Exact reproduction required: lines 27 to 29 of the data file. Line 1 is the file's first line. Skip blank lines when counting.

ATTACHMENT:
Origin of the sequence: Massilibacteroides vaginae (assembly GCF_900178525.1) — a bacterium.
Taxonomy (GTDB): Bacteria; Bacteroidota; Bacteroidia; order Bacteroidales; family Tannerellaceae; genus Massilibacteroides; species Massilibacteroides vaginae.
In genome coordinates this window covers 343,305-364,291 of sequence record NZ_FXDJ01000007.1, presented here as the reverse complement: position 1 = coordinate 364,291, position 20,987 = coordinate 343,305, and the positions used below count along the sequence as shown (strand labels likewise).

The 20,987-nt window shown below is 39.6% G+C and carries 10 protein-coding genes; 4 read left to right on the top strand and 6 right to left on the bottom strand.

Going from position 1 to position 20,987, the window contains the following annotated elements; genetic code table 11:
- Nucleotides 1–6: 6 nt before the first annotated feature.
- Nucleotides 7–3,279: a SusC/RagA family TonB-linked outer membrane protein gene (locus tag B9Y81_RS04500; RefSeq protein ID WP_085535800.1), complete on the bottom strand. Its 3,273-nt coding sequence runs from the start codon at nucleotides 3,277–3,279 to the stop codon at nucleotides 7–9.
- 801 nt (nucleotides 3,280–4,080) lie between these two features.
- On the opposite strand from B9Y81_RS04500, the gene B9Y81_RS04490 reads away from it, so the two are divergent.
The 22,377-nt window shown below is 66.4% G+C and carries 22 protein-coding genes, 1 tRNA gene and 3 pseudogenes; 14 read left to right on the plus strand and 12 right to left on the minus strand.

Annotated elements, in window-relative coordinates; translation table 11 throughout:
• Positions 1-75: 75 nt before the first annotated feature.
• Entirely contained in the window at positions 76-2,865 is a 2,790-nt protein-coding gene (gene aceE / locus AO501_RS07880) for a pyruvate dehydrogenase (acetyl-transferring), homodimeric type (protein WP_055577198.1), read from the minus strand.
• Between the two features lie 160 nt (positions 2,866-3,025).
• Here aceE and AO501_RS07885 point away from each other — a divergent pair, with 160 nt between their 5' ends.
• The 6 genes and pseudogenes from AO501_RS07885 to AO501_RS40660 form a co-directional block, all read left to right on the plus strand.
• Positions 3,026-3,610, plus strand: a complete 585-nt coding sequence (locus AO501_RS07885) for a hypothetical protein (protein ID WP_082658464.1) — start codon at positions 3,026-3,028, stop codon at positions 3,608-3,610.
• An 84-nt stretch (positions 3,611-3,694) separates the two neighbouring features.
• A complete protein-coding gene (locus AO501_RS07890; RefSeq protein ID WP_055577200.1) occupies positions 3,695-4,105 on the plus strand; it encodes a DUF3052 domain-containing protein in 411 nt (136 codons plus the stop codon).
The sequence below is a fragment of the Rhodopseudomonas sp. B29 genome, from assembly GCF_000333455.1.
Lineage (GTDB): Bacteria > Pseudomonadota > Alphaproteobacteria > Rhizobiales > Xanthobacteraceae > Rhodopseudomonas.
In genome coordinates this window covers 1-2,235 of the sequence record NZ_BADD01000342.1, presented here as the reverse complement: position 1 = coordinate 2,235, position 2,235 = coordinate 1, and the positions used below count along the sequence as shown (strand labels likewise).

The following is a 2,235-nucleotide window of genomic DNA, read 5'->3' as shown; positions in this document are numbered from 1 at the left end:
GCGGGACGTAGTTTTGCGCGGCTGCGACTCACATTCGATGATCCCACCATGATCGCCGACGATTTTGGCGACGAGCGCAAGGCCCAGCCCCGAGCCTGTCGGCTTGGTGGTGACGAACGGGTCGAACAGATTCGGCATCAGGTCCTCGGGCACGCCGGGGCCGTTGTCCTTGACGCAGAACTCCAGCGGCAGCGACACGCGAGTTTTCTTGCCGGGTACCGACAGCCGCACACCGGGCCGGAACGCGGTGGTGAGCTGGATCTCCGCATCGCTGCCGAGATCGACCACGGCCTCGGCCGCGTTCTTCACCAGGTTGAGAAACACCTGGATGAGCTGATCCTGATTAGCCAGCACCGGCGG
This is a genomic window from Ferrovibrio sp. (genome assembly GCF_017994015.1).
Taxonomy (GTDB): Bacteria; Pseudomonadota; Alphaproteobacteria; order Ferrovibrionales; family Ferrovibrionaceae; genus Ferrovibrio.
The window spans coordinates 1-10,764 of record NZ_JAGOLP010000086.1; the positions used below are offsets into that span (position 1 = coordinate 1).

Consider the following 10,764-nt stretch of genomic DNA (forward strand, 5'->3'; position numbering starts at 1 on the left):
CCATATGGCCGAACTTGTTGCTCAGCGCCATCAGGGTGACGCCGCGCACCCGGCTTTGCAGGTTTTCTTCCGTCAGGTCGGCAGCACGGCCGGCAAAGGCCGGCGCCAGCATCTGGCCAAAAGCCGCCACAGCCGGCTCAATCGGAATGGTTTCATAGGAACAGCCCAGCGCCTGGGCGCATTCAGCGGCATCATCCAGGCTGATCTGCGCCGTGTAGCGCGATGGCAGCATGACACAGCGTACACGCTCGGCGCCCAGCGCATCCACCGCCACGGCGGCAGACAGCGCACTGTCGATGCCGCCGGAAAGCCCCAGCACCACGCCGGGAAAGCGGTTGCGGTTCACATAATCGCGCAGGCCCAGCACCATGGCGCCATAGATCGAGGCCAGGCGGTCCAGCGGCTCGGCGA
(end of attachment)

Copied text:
The window spans coordinates 1-10,764 of record NZ_JAGOLP010000086.1; the positions used below are offsets into that span (position 1 = coordinate 1).

Consider the following 10,764-nt stretch of genomic DNA (forward strand, 5'->3'; position numbering starts at 1 on the left):
CCATATGGCCGAACTTGTTGCTCAGCGCCATCAGGGTGACGCCGCGCACCCGGCTTTGCAGGTTTTCTTCCGTCAGGTCGGCAGCACGGCCGGCAAAGGCCGGCGCCAGCATCTGGCCAAAAGCCGCCACAGCCGGCTCAATCGGAATGGTTTCATAGGAACAGCCCAGCGCCTGGGCGCATTCAGCGGCATCATCCAGGCTGATCTGCGCCGTGTAGCGCGATGGCAGCATGACACAGCGTACACGCTCGGCGCCCAGCGCATCCACCGCCACGGCGGCAGACAGCGCACTGTCGATGCCGCCGGAAAGCCCCAGCACCACGCCGGGAAAGCGGTTGCGGTTCACATAATCGCGCAGGCCCAGCACCATGGCGCCATAGATCGAGGCCAGGCGGTCCAGCGGCTCGGCGA